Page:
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3 expert LinkedIn habits you should copy (because they work)

I'm a yogi. I've practiced for a while now. In fact, I'm finally ready to dive a little deeper — maybe with a weekend retreat or even an attempt at hot yoga (hoo boy!).

Everyone gets to this point with something, am I right? The place where you're ready to push past the basics and into the stuff that will take you to the next level?

For many of my personal branding clients, this means wanting to change up what they're doing on LinkedIn, and not just by sprucing up their summaries.

Here are the three next-level secrets of expert LinkedIn users that I share with them:

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Joe Amon | Getty Images

1. They break the mold

I'm sure you've heard the advice that you should craft a custom message for every connection request you send (here are 10 personalized LinkedIn templates to bookmark) — but don't stop there! You should customize everything.

Take for instance the "Thanks for endorsing me for…" prompt you receive after a connection endorses your skills.

What good does sending that message really do anyone?

I'd much rather receive a couple of skill endorsements in return or even a "Hey! Thanks for stopping by my profile, how've you been?" note in place of a robotic thank you.

And I'd bet that your network feels the same way.

If you really want to make an impact with what you're doing, give your interactions the human touch as often as you can (translation: every time). From work anniversary congratulations to the way you accept connection requests, adding even just one to two personal lines will result in a marked difference.

2. They don't save it for job searching

Yes, the platform can be a powerful ally when you're looking to leave your company. You ca optimize your profile to appeal to recruiters, reach out to others and set up informational interviews, and view the profiles of (and learn more about) employees at your dream company.

But, if you're only using it when it's job hunt time, you're missing out on some serious career firepower.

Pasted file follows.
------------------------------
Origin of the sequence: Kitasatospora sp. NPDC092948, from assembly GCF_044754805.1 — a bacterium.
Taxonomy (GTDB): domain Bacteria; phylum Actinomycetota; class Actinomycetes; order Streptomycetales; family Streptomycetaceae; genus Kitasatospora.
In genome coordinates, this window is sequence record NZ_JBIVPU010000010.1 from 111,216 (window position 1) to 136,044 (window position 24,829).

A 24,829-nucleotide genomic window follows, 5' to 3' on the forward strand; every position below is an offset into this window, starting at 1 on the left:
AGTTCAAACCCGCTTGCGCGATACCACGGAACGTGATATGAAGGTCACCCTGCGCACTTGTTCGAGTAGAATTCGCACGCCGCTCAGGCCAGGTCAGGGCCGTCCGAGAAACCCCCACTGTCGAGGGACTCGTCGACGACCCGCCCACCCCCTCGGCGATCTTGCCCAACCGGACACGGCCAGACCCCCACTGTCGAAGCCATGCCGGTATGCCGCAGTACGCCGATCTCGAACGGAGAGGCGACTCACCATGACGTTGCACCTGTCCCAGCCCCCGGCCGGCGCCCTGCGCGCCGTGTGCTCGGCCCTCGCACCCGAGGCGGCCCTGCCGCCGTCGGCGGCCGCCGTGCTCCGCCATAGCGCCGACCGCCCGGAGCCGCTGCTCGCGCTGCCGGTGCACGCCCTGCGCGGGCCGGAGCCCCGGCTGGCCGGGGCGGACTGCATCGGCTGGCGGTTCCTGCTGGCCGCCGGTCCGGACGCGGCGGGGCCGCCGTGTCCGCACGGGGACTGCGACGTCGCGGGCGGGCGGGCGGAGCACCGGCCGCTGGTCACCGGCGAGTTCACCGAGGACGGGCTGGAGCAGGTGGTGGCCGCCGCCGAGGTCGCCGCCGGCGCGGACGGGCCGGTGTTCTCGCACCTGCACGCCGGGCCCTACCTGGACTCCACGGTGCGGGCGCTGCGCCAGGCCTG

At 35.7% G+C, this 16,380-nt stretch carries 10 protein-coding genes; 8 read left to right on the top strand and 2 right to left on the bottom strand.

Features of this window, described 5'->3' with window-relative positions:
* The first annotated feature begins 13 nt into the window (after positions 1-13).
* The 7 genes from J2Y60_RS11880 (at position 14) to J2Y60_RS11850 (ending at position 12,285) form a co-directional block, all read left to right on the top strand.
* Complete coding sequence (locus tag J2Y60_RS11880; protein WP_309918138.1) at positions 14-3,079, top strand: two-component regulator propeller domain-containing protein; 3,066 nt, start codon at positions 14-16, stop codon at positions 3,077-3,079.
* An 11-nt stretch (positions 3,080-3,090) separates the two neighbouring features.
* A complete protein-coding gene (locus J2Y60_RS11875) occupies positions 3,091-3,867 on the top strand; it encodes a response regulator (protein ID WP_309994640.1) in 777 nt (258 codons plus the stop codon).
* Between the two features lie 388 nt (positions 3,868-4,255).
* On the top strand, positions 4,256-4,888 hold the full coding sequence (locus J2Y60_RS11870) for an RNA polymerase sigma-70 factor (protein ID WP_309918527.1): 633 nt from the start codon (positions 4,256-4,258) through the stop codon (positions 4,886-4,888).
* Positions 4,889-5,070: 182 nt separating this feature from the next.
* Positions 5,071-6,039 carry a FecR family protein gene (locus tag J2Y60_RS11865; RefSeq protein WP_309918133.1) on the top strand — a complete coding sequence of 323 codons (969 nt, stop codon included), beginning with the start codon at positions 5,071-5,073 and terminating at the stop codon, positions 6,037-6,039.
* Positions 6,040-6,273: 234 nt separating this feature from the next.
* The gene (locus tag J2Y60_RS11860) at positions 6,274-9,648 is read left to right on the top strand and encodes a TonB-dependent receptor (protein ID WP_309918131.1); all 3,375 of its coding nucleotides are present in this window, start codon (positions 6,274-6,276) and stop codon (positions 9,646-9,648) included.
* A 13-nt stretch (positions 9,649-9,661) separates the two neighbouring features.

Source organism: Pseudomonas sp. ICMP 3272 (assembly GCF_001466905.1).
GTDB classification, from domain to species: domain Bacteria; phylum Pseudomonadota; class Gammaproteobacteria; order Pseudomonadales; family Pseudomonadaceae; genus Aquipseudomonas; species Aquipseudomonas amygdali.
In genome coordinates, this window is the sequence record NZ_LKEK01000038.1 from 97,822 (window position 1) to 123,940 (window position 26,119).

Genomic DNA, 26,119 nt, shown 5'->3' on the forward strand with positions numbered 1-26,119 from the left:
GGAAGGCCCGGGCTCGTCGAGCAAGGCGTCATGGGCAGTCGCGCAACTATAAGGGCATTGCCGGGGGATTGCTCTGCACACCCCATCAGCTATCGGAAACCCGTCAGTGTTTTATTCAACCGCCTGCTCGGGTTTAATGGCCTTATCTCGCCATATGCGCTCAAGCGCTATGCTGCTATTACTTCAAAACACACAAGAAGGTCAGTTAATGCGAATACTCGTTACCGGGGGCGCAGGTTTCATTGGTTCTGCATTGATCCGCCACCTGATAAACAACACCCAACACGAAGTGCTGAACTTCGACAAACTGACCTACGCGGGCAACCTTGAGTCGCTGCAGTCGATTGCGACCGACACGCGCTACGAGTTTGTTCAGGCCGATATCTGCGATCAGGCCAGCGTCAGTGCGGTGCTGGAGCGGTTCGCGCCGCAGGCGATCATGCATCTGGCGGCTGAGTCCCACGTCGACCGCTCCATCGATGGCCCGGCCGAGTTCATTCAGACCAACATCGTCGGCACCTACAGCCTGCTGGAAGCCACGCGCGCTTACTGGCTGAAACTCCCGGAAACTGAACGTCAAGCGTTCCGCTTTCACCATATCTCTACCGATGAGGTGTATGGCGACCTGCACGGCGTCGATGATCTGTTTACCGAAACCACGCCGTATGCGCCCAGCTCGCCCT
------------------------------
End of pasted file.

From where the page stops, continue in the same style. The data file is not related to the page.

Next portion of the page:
Think about it: Listening in on relevant LinkedIn groups can help your team develop new products and services. Following the news feed of your competitor allows you to stay updated on their biggest wins and the market gaps they're not filling. Stopping by the profiles of those who have RSVP'd to your next Meetup gives you an advantage before your first handshake.

The information is just sitting there waiting for you, so you'd be silly to let your account gather dust until you're looking for a job.

More from The Muse:
3 things recruiters always look for on your LinkedIn profile
5 templates that'll make writing the perfect LinkedIn summary a breeze
How to update your LinkedIn profile based on what you've done and where you want to go

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Hero Images | Getty Images

3. They think about others

Some people treat LinkedIn like a billboard on a digital road—a place to post and broadcast information about themselves for a passersby. But, when you think about it, that's a little one-sided.

Ready to get more out of what you're doing? Here's the mental mind-flip I'm going to ask you to make: LinkedIn's not a billboard; it's a bulletin board!

Start thinking of it as a dynamic place where you're sharing resources, ideas — and most importantly! — yourself with the world. This means it's not enough to just write updates — you should be actively commenting and sharing others as well. Make a proactive effort to engage with what they're doing.

This also applies to connecting. Building out your base of contacts is important, but it's level one. To move up, you need to think about like-minded folks you can introduce to each other. They'll see the value your adding to their networks — and want to add more value to yours, too.

So, for every recommendation you request or follow-up message you send after a cocktail hour, think on how you can connect people you know in ways that will serve everyone involved. Balance your "me-me-me" activities with some "we-we-we!" introductions.

There's no question your power on LinkedIn lies partly in well-placed keywords and a carefully crafted profile. But content can only get you so far. To truly stretch yourself — and see even bigger results — get active in new ways.

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This article originally appeared on The Muse.